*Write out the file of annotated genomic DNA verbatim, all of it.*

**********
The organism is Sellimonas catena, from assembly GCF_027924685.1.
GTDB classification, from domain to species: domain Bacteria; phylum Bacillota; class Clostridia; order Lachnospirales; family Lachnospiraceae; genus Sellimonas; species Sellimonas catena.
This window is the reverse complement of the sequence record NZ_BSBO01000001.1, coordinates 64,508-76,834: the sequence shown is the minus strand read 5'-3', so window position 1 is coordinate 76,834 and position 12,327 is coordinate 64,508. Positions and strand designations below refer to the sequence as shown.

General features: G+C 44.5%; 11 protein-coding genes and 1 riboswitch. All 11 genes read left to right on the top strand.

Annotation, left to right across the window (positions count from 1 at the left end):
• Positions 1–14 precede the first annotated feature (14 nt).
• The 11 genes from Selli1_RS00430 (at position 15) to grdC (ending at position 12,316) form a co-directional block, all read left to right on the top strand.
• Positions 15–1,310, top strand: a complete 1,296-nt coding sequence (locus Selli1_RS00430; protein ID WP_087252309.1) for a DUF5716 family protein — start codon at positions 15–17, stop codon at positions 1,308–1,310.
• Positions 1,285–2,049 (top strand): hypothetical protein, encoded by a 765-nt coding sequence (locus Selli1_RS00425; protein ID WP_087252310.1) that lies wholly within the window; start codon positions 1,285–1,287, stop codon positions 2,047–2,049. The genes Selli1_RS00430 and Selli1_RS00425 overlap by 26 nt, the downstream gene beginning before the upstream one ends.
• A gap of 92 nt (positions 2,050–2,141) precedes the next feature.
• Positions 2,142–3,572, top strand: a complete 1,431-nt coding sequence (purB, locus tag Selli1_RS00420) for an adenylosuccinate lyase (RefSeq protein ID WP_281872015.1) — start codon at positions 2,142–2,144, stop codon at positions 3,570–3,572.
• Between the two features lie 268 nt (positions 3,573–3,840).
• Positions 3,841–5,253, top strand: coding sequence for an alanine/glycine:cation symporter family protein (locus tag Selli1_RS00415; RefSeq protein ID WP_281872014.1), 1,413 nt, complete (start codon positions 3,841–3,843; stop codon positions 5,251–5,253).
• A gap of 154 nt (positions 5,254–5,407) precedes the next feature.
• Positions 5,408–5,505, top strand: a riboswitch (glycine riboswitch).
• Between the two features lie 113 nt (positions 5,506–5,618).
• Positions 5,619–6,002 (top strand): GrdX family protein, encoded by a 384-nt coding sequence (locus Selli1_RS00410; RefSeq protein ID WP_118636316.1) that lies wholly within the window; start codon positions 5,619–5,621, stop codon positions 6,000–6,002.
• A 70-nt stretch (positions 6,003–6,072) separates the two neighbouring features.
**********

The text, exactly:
The organism is Sellimonas catena, from assembly GCF_027924685.1.
GTDB classification, from domain to species: domain Bacteria; phylum Bacillota; class Clostridia; order Lachnospirales; family Lachnospiraceae; genus Sellimonas; species Sellimonas catena.
This window is the reverse complement of the sequence record NZ_BSBO01000001.1, coordinates 64,508-76,834: the sequence shown is the minus strand read 5'-3', so window position 1 is coordinate 76,834 and position 12,327 is coordinate 64,508. Positions and strand designations below refer to the sequence as shown.

General features: G+C 44.5%; 11 protein-coding genes and 1 riboswitch. All 11 genes read left to right on the top strand.

Annotation, left to right across the window (positions count from 1 at the left end):
• Positions 1–14 precede the first annotated feature (14 nt).
• The 11 genes from Selli1_RS00430 (at position 15) to grdC (ending at position 12,316) form a co-directional block, all read left to right on the top strand.
• Positions 15–1,310, top strand: a complete 1,296-nt coding sequence (locus Selli1_RS00430; protein ID WP_087252309.1) for a DUF5716 family protein — start codon at positions 15–17, stop codon at positions 1,308–1,310.
• Positions 1,285–2,049 (top strand): hypothetical protein, encoded by a 765-nt coding sequence (locus Selli1_RS00425; protein ID WP_087252310.1) that lies wholly within the window; start codon positions 1,285–1,287, stop codon positions 2,047–2,049. The genes Selli1_RS00430 and Selli1_RS00425 overlap by 26 nt, the downstream gene beginning before the upstream one ends.
• A gap of 92 nt (positions 2,050–2,141) precedes the next feature.
• Positions 2,142–3,572, top strand: a complete 1,431-nt coding sequence (purB, locus tag Selli1_RS00420) for an adenylosuccinate lyase (RefSeq protein ID WP_281872015.1) — start codon at positions 2,142–2,144, stop codon at positions 3,570–3,572.
• Between the two features lie 268 nt (positions 3,573–3,840).
• Positions 3,841–5,253, top strand: coding sequence for an alanine/glycine:cation symporter family protein (locus tag Selli1_RS00415; RefSeq protein ID WP_281872014.1), 1,413 nt, complete (start codon positions 3,841–3,843; stop codon positions 5,251–5,253).
• A gap of 154 nt (positions 5,254–5,407) precedes the next feature.
• Positions 5,408–5,505, top strand: a riboswitch (glycine riboswitch).
• Between the two features lie 113 nt (positions 5,506–5,618).
• Positions 5,619–6,002 (top strand): GrdX family protein, encoded by a 384-nt coding sequence (locus Selli1_RS00410; RefSeq protein ID WP_118636316.1) that lies wholly within the window; start codon positions 5,619–5,621, stop codon positions 6,000–6,002.
• A 70-nt stretch (positions 6,003–6,072) separates the two neighbouring features.